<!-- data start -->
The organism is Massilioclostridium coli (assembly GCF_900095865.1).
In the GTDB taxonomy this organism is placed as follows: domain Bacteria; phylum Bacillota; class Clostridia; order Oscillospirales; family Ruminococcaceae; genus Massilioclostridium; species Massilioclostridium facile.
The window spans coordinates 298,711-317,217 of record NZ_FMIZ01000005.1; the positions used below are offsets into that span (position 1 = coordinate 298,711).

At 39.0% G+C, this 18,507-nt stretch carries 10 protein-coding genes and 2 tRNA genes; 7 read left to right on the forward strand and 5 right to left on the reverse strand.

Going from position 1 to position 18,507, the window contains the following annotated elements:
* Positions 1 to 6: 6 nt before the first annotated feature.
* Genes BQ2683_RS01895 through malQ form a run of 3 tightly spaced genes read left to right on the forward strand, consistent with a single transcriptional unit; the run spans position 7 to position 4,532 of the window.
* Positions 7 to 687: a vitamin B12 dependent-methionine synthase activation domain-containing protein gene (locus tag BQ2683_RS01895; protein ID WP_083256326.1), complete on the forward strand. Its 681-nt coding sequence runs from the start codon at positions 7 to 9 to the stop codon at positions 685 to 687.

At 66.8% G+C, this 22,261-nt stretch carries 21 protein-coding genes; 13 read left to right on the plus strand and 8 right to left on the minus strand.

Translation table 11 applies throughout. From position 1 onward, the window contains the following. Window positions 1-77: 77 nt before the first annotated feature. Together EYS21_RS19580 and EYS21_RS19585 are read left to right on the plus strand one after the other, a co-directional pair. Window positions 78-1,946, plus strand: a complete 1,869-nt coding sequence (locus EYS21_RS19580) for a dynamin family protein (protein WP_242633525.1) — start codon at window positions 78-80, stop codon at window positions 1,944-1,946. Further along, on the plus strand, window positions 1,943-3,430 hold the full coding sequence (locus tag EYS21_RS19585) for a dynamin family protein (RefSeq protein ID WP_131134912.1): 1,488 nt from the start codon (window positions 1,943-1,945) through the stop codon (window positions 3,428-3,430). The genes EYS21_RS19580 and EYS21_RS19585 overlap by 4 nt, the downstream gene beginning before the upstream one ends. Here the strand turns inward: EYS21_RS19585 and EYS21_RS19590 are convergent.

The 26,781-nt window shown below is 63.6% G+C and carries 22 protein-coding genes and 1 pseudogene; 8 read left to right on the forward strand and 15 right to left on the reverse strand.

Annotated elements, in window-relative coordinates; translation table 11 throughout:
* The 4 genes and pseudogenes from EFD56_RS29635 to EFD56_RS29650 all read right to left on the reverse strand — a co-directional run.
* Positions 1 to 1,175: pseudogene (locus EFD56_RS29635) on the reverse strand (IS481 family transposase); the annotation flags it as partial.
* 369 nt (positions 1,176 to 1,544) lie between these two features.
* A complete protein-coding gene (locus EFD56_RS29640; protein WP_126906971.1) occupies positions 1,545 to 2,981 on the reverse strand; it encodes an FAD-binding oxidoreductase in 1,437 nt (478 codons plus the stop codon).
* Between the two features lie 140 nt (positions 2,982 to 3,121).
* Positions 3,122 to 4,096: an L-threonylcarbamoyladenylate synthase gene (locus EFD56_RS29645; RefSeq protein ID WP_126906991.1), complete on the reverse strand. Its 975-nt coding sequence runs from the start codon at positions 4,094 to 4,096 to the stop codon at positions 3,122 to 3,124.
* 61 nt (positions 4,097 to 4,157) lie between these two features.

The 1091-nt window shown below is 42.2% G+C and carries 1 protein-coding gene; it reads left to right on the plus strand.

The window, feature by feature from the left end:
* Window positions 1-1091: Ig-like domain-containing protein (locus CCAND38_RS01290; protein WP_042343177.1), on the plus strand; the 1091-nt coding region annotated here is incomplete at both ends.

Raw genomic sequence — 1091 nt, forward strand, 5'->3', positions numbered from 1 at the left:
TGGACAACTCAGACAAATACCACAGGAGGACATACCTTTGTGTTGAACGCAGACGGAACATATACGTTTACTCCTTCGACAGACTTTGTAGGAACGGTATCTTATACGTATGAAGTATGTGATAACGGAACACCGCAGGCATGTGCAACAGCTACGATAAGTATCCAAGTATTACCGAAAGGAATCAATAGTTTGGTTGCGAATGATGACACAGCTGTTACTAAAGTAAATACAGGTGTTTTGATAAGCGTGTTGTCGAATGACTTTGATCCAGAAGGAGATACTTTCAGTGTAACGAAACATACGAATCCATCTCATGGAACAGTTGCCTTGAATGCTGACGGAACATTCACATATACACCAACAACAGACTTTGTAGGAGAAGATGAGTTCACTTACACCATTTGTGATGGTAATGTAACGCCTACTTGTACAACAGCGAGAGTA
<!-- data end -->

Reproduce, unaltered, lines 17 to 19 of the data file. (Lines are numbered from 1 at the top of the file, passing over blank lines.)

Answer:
* Between the two features lie 140 nt (positions 2,982 to 3,121).
* Positions 3,122 to 4,096: an L-threonylcarbamoyladenylate synthase gene (locus EFD56_RS29645; RefSeq protein ID WP_126906991.1), complete on the reverse strand. Its 975-nt coding sequence runs from the start codon at positions 4,094 to 4,096 to the stop codon at positions 3,122 to 3,124.
* 61 nt (positions 4,097 to 4,157) lie between these two features.